Saturday, April 18, 2009

Books by and about American Indians: 2008

The Cooperative Children's Book Center (CCBC) at the University of Wisconsin-Madison publishes CCBC Choices each year. It includes statistical data about numbers of books written by authors of color.

The information I share below is from "Thoughts on Publishing in 2008" by Kathleen T. Horning, Merri V. Lindgren, Tessa Michaelson, and Megan Schliesman. It was originally published in CCBC Choices 2009. I encourage you to become a Friend of the CCBC, which includes a copy of Choices.

In 2008, CCBC received 40 books that featured American Indian themes, topics, or characters. Of those 40, nine were created by American Indian authors and/or illustrators.

Here's two paragraphs from the essay, in the section titled "Multicultural Writing (and Illustrating, Too!)":

Louise Erdrich continued her chronicle of nineteenth-century American Indian experience in The Porcupine Year, which picks up the story of the Ojibwe girl Omakayas, last seen in The Game of Silence (HarperCollins, 2005). Now forced to leave their home, Omakayas’s family is on the move in a story based in part on Erdrich’s own family history. Joseph Bruchac, the most prolific Native author for children and teens, was inspired by family history to research and write what became March Toward the Thunder, about an Abenaki boy serving in the Union army during the Civil War. Nicola Campbell’s picture book Shin-chi’s Canoe looks at Native boarding schools through the a story of a boy enduring his first year away from home.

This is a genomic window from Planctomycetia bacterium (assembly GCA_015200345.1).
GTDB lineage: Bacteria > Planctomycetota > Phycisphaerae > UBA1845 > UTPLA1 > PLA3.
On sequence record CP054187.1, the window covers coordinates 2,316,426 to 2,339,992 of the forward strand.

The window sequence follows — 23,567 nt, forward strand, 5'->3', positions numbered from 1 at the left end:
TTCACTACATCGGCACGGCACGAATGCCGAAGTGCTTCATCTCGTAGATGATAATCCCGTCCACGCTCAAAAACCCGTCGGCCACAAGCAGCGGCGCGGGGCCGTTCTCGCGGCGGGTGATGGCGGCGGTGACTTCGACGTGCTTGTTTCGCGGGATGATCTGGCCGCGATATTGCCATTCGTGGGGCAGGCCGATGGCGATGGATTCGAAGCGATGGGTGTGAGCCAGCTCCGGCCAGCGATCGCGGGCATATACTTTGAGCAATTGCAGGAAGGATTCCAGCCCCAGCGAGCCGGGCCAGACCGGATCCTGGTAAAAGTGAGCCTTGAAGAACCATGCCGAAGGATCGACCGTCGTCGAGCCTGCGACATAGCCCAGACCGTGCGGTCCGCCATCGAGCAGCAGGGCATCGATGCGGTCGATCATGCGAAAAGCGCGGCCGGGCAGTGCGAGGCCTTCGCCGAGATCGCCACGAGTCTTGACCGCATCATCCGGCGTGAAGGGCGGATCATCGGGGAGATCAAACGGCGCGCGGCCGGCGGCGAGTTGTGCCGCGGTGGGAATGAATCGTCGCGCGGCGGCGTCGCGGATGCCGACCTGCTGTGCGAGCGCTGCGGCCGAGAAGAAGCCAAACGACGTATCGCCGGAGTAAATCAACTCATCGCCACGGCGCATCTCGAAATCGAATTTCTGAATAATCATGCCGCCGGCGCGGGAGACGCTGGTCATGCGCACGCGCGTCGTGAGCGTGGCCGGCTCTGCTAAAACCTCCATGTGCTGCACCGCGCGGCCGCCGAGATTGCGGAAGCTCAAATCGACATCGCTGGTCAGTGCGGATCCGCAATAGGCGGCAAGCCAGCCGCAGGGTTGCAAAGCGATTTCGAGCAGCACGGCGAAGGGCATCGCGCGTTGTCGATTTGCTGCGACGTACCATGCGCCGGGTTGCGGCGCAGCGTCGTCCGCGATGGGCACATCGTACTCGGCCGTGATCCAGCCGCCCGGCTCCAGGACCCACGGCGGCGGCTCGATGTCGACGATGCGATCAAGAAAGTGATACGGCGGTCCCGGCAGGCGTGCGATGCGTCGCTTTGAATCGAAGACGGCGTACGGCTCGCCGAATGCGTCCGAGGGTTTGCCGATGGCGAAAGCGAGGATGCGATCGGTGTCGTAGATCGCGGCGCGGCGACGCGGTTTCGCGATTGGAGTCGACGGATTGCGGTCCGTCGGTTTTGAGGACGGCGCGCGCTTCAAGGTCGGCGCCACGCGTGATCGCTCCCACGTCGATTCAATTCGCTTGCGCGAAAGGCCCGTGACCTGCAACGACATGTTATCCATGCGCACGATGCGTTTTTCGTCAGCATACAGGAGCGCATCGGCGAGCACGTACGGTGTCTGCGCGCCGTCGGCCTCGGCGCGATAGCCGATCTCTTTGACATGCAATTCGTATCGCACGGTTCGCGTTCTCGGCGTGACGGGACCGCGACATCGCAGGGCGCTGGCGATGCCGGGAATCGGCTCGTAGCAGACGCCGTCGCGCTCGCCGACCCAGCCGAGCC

Horning, Lindgren, Michaelson and Schliesman note that few new picture books that show contemporary children of color were published. They write:
In fact, the only 2008 picture book featuring a contemporary American Indian child that we documented here at the CCBC was Niwechihaw=I Help, a bilingual (Cree/English) book published by Groundwood Books / House of Anansi Press. The Littlest Sled Dog (Orca) features a dog rather than a child or children but does offer a glimpse of a contemporary Inuit village. And The Drum Calls Softly (Red Deer Press) is a bilingual (Cree/English) picture book in the voice of a child who might be contemporary or from the past, although the stunning illustrations by Native artist Jim Poitras (Cree, Salteaux, and Métis) have a historical sensibility.

On October 24, 2008, I posted a table of data from CCBC specific to books by and about American Indians. It covered 2002 through 2007. I'm reposting that table here, adding 2008 statistics to the table.

Year---Number of bks---About Amer Ind---By Native writer

1 comment:

Thomas C. said...

Of all the books published in 2008, only 9 books by Native writers/illustrators. It's shameful.